William Keegan’s memoir describes with ebullient good humour how he covered half a century of bad news.
Posts Tagged: economics
Making Britain better post-Brexit will mean tough decisions about priorities. And that requires the Conservatives to know who their people are.
There is a fundamental human need and desire to know more about the universe, to engage with it, to play our part and explore and achieve.
Various Leavers – and the head of the Remain campaign – predicted such an outcome. Now it seems we’re seeing it happen.
In the first article of a new mini-series, the economist urges the Chancellor to deploy the savings and revenues secured by leaving the EU.
Rebecca Lowe: Nationalisation. Ask not only: would the state do it better? But also – should it be involved at all?
It was darkly funny to see Labour MPs claiming that nationalisation could fix signals failures when track infrastructure is owned and controlled by the state.
McDonnell is more dangerous than Corbyn – not just because he’s more extreme, but because he is more intelligent
Even the Labour Party itself seems aware that the Shadow Chancellor is visibly more wily than his leader.
WATCH: McDonnell – “The full weight of the Treasury will…take on any vested interest that try to thwart the will of the people”
The Shadow Chancellor praises Corbyn’s “dignity” in the face of “vilification” by the media.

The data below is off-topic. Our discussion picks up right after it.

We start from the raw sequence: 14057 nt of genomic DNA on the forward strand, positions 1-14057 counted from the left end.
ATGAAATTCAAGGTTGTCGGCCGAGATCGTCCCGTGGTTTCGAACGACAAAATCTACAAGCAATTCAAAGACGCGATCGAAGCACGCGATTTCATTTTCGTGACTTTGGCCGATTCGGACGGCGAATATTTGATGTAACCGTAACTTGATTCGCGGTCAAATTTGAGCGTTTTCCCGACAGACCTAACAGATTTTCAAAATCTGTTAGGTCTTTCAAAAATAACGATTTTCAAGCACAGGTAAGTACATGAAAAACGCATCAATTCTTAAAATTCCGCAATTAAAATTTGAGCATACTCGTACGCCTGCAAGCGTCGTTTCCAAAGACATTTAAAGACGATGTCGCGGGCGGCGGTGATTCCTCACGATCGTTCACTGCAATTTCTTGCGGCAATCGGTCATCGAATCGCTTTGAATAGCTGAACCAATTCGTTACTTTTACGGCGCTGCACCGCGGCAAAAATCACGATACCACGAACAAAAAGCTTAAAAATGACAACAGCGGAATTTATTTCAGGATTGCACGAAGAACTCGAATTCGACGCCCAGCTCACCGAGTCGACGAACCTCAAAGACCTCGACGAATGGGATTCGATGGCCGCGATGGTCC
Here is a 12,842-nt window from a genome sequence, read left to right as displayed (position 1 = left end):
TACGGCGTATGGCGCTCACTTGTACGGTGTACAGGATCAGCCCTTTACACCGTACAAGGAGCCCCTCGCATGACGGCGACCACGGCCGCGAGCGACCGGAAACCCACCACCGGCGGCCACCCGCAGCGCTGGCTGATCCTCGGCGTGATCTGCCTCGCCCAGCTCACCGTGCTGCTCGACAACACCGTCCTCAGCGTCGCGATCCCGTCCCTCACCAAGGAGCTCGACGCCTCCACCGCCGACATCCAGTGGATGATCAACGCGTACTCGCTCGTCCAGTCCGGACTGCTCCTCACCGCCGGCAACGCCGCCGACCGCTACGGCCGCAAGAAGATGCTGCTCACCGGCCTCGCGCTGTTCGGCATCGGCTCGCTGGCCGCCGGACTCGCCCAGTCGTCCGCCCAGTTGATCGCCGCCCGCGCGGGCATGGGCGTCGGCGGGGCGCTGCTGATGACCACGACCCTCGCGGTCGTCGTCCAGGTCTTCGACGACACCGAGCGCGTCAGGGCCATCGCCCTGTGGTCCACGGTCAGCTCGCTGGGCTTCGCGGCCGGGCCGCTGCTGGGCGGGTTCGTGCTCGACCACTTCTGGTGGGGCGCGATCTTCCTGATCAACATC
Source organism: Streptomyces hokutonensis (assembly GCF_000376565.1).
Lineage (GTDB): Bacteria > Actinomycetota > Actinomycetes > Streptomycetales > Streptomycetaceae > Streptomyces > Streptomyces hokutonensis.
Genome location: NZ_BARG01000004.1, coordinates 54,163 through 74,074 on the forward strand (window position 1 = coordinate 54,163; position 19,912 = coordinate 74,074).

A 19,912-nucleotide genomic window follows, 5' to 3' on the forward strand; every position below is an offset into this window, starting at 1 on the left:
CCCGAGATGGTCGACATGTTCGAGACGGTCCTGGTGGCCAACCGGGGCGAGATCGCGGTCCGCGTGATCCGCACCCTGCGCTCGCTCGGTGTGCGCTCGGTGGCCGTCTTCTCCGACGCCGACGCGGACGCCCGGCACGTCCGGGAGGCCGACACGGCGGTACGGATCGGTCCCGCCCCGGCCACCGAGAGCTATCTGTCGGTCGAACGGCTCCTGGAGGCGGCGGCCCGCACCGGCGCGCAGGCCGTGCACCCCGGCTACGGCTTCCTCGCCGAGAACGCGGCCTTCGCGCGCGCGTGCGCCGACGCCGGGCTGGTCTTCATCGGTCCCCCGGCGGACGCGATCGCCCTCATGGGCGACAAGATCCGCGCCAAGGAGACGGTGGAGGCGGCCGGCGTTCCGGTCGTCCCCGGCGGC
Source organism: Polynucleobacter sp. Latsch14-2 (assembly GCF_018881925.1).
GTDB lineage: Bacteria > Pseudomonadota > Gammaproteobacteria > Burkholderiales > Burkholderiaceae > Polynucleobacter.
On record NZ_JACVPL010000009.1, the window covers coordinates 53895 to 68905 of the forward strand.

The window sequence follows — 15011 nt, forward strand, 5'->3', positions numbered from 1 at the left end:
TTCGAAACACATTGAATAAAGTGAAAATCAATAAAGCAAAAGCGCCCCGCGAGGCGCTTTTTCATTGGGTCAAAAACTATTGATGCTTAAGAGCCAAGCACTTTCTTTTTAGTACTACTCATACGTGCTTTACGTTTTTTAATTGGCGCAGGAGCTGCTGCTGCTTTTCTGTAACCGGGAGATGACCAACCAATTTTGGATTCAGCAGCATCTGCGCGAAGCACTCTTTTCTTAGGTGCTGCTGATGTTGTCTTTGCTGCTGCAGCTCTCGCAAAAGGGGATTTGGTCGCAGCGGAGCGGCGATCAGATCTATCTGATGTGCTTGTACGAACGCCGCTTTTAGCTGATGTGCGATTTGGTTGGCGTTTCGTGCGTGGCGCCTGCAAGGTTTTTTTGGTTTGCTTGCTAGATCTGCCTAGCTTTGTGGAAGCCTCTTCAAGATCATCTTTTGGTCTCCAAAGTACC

Rebecca Lowe: The Conservatives and women. The Tory electoral challenge has more to do with age than gender.
Rather than wasting time with forays into positive discrimination, the Conservatives should weight the merits of various forms of increased flexibility at work.
Lesley Rankin: Conservatives cannot afford to ignore the call, by Welby and others, for fundamental economic reform
It is little wonder that young people are turning away from the Right when they find it so difficult to make their way in the world.
Marr quizzed him about Hammond’s predictions regarding Brexit costs.
The gloomy predictions of the Remain campaign proved ludicrously mistaken, but that does not mean there will never again be bad economic news.
It would be a mistake for the Conservatives to even try to recruit him. Instead, they should follow his lead of thinking – and saying – the unsayable.
The tax take is at its highest ever, and yet the Government is looking at ways to raise yet more taxes.
For relief and refreshment from the hucksters of the present day, turn to Jesse Norman’s account of the great philosopher from Kirkcaldy.